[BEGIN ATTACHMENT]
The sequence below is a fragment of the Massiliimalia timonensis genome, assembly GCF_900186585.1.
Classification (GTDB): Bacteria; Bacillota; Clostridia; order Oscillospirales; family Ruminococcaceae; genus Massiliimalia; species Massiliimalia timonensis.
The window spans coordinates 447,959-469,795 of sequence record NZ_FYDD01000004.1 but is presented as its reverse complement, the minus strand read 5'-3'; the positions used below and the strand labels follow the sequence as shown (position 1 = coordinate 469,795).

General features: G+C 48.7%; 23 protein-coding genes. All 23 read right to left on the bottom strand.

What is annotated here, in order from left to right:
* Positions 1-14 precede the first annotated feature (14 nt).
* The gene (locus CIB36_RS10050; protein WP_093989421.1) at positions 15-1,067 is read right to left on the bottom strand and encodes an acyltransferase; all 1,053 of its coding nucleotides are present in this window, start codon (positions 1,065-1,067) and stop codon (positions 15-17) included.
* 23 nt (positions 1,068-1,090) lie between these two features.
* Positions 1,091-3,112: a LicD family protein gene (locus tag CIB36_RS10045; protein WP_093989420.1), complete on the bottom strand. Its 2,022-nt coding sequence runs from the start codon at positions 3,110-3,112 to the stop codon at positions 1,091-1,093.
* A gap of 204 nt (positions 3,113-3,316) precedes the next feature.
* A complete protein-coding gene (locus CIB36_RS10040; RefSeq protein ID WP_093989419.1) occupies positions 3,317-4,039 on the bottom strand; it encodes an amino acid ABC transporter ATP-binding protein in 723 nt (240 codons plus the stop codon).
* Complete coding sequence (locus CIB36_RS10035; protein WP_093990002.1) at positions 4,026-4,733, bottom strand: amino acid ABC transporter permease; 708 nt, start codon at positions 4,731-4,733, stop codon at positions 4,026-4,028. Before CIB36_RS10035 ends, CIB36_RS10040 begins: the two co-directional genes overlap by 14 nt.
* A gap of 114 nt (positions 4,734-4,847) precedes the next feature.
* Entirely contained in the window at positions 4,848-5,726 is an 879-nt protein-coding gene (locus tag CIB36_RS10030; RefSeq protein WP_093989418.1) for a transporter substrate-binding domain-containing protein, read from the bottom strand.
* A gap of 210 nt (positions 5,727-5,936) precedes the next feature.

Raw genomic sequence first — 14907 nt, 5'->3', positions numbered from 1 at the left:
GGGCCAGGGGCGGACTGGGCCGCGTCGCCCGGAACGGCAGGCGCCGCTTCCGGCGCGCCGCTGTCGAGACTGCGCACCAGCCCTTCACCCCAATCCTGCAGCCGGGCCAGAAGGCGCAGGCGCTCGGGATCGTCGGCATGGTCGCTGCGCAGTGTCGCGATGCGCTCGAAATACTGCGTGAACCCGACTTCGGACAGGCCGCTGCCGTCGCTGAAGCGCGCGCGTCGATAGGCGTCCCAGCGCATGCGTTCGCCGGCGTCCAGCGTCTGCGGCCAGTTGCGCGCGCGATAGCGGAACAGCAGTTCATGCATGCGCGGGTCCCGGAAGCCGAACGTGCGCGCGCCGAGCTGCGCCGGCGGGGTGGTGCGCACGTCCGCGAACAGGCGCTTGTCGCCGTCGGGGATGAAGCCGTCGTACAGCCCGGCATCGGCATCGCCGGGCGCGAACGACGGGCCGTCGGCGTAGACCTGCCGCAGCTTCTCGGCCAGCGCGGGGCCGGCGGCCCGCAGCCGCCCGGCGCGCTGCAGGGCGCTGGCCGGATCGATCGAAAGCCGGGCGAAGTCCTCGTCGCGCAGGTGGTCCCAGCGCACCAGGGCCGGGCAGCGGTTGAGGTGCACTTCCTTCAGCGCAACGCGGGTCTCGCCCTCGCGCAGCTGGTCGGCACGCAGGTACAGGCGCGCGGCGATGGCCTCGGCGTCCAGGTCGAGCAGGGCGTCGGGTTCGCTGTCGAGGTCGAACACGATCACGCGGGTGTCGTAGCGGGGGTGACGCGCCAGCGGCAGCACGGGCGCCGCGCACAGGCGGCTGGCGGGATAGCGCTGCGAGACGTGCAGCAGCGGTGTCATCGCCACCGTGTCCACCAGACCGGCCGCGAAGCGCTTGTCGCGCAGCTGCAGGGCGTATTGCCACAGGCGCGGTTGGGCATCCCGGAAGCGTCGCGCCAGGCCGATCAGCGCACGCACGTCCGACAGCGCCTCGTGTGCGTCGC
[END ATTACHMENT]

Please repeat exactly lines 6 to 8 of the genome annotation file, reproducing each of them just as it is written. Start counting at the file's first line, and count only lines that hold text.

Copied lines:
* Positions 1-14 precede the first annotated feature (14 nt).
* The gene (locus CIB36_RS10050; protein WP_093989421.1) at positions 15-1,067 is read right to left on the bottom strand and encodes an acyltransferase; all 1,053 of its coding nucleotides are present in this window, start codon (positions 1,065-1,067) and stop codon (positions 15-17) included.
* 23 nt (positions 1,068-1,090) lie between these two features.